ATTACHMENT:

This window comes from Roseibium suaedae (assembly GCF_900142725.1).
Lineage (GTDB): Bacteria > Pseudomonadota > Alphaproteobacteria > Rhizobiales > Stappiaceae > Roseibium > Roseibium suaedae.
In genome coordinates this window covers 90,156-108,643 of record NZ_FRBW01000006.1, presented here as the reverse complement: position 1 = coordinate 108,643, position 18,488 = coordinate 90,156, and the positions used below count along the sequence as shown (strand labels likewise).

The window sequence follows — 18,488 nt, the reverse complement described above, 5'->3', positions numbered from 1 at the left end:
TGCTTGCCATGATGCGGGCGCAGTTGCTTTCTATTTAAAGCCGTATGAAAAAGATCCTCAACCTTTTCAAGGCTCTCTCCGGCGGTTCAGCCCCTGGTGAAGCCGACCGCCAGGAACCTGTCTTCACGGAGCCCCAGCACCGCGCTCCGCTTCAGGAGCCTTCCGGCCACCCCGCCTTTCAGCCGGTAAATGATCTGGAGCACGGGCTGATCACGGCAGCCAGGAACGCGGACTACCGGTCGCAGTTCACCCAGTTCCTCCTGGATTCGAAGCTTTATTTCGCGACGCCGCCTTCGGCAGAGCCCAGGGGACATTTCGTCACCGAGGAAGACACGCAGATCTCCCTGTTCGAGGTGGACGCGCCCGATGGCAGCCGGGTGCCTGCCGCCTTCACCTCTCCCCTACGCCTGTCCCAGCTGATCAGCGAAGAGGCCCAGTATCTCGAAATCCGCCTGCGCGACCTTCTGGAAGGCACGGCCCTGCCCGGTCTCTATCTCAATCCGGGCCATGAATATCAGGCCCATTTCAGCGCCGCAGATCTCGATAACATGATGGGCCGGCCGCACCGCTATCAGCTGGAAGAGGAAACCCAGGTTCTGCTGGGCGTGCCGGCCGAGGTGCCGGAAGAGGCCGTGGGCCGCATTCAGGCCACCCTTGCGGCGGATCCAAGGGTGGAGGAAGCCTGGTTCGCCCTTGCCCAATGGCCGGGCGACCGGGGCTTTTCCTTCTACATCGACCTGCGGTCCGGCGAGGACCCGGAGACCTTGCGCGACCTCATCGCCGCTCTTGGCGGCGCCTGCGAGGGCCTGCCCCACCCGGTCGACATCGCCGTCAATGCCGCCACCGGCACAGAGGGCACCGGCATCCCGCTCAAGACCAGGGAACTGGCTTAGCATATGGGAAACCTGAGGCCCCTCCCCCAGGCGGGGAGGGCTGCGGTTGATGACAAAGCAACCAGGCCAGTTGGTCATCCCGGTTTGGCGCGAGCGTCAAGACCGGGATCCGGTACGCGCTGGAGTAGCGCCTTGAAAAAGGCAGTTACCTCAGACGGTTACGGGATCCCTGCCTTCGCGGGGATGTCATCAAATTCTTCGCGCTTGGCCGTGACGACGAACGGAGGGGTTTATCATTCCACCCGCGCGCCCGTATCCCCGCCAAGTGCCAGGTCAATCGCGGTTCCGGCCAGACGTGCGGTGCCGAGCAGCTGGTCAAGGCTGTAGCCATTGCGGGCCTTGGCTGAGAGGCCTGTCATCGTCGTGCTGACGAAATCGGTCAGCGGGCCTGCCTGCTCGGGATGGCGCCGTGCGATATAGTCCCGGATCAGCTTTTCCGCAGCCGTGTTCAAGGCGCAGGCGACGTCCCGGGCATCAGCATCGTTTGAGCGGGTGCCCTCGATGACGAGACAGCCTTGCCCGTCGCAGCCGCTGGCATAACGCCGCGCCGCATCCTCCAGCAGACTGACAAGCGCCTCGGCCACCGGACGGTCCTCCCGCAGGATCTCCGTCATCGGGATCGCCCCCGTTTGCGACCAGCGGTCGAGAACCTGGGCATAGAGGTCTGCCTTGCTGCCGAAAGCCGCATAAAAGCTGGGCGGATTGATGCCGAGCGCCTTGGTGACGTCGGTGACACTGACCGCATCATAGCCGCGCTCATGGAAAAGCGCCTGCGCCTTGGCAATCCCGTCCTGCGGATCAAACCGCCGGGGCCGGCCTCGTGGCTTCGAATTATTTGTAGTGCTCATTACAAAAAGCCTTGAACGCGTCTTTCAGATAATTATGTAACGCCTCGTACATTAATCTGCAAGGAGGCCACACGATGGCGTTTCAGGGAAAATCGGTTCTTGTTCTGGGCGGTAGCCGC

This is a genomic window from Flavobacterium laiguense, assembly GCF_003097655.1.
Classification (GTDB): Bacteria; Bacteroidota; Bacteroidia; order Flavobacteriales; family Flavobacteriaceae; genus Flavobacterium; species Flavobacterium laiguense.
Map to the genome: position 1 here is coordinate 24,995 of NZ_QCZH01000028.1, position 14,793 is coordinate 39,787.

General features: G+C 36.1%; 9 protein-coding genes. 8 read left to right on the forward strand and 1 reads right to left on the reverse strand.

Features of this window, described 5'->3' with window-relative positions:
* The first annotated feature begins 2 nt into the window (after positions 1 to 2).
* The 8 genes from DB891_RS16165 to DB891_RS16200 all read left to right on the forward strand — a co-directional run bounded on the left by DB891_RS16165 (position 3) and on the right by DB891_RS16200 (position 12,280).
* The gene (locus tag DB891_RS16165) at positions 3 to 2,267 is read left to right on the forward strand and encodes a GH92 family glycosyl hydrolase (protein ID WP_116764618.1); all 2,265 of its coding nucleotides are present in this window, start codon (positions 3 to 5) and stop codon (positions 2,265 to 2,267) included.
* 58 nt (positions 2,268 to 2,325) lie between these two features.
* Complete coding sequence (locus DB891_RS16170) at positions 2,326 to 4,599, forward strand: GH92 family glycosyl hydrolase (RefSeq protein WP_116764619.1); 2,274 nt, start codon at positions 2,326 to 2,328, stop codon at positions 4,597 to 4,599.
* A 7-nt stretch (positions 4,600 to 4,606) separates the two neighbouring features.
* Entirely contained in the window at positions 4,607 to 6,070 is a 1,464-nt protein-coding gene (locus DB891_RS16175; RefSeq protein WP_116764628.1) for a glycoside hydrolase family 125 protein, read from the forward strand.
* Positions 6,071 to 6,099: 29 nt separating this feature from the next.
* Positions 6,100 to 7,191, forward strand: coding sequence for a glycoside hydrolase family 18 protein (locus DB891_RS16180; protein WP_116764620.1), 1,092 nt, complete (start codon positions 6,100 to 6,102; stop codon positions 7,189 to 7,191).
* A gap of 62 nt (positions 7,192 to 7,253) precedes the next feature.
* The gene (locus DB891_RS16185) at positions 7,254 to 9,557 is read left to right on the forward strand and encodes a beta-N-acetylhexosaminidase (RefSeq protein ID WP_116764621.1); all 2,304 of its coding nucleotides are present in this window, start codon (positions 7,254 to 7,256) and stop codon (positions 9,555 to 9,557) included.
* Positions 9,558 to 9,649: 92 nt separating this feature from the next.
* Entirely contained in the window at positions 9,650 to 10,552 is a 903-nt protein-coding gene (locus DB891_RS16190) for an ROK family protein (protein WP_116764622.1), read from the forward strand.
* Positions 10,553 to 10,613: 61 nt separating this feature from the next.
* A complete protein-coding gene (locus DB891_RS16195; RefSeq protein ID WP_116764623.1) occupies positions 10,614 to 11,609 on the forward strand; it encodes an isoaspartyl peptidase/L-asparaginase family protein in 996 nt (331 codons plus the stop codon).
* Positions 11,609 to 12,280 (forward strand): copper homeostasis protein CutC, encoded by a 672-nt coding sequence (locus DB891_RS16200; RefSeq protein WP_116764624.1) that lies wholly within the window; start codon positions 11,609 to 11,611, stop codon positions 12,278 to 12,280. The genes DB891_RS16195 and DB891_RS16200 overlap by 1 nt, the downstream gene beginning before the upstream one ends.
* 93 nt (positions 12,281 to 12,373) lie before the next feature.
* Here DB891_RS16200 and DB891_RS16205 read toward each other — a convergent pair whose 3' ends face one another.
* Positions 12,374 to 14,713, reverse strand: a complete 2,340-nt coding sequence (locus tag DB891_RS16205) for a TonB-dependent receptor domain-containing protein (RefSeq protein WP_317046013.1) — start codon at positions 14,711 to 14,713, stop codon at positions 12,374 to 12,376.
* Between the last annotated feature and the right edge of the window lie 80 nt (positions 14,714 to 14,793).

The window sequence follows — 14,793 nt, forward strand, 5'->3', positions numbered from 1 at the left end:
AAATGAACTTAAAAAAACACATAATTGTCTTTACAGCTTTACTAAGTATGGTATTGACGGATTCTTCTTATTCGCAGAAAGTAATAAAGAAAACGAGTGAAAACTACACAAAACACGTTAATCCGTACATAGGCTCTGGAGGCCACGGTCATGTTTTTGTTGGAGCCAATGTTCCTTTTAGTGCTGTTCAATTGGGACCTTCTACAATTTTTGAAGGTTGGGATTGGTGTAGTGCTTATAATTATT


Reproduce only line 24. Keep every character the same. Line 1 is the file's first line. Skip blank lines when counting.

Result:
* Positions 10,553 to 10,613: 61 nt separating this feature from the next.